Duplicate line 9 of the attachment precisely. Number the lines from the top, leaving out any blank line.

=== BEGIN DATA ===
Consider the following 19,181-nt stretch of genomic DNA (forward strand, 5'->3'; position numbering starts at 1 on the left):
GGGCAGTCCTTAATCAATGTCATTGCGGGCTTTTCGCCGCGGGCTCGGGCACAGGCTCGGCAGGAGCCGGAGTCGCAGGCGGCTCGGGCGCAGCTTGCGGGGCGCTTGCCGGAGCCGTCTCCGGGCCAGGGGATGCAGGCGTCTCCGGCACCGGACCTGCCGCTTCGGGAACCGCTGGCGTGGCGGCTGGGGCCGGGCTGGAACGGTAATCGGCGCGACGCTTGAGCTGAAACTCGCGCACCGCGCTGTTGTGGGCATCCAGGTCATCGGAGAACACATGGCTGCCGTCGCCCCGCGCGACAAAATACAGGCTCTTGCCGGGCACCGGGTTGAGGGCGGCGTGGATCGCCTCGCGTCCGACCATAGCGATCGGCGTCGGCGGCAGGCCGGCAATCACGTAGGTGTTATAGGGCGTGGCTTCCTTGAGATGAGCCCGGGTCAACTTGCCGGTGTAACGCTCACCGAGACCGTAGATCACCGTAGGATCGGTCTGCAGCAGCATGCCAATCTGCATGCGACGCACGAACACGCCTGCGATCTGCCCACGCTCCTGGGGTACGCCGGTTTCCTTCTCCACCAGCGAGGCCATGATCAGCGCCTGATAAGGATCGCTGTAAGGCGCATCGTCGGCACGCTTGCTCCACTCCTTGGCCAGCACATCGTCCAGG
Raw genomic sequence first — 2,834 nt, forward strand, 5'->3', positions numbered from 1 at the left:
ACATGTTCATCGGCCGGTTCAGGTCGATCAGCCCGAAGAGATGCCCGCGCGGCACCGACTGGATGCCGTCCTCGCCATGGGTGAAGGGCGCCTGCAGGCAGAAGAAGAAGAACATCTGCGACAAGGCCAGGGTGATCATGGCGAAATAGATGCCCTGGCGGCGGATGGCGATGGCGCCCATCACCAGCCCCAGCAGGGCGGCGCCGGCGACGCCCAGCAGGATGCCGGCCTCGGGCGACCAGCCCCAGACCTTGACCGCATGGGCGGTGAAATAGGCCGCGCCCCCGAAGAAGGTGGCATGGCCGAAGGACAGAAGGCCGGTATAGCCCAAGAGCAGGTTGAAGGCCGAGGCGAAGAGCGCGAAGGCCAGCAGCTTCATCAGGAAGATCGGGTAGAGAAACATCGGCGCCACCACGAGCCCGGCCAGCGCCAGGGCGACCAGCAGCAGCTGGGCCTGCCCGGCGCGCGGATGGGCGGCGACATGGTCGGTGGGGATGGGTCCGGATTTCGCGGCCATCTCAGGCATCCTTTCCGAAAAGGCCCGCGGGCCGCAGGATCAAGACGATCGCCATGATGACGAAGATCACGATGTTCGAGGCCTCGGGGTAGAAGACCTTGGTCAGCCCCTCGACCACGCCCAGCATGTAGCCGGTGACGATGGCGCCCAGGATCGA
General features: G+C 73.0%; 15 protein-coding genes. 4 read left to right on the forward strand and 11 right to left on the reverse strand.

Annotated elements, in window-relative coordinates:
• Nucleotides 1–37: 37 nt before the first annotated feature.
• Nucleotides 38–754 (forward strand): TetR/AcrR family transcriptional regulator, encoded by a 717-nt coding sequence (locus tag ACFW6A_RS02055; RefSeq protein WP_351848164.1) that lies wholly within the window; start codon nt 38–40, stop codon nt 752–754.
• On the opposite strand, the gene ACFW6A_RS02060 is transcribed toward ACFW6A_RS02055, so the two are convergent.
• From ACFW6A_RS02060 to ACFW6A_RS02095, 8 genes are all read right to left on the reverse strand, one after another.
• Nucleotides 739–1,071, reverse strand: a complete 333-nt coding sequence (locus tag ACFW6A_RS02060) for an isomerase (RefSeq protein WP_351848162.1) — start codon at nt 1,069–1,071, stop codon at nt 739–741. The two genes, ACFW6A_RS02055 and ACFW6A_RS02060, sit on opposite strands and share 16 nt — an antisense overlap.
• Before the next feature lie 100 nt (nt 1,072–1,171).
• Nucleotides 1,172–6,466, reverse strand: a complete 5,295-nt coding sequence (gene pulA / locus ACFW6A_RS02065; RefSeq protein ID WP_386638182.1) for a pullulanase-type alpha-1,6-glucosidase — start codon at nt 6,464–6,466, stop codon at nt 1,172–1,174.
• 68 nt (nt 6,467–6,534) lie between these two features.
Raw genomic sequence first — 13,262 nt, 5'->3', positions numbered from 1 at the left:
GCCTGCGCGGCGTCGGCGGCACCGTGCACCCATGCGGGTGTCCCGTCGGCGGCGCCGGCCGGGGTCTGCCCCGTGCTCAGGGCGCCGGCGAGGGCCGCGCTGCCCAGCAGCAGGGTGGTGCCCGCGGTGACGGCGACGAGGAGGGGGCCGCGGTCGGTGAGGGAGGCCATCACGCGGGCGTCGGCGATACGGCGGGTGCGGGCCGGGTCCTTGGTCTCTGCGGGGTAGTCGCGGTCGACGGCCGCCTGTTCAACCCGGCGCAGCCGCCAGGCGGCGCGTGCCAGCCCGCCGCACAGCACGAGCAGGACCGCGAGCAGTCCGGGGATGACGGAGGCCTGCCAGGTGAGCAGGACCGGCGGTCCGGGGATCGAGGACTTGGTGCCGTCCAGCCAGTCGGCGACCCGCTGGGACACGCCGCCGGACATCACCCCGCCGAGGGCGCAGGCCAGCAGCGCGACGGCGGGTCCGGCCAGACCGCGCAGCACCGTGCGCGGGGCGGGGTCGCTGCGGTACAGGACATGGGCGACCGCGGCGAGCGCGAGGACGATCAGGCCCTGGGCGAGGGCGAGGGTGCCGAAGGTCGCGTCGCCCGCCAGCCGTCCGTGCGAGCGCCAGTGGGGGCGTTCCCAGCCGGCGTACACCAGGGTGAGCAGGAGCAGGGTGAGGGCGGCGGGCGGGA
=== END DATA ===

• On the opposite strand, the gene ACFW6A_RS02060 is transcribed toward ACFW6A_RS02055, so the two are convergent.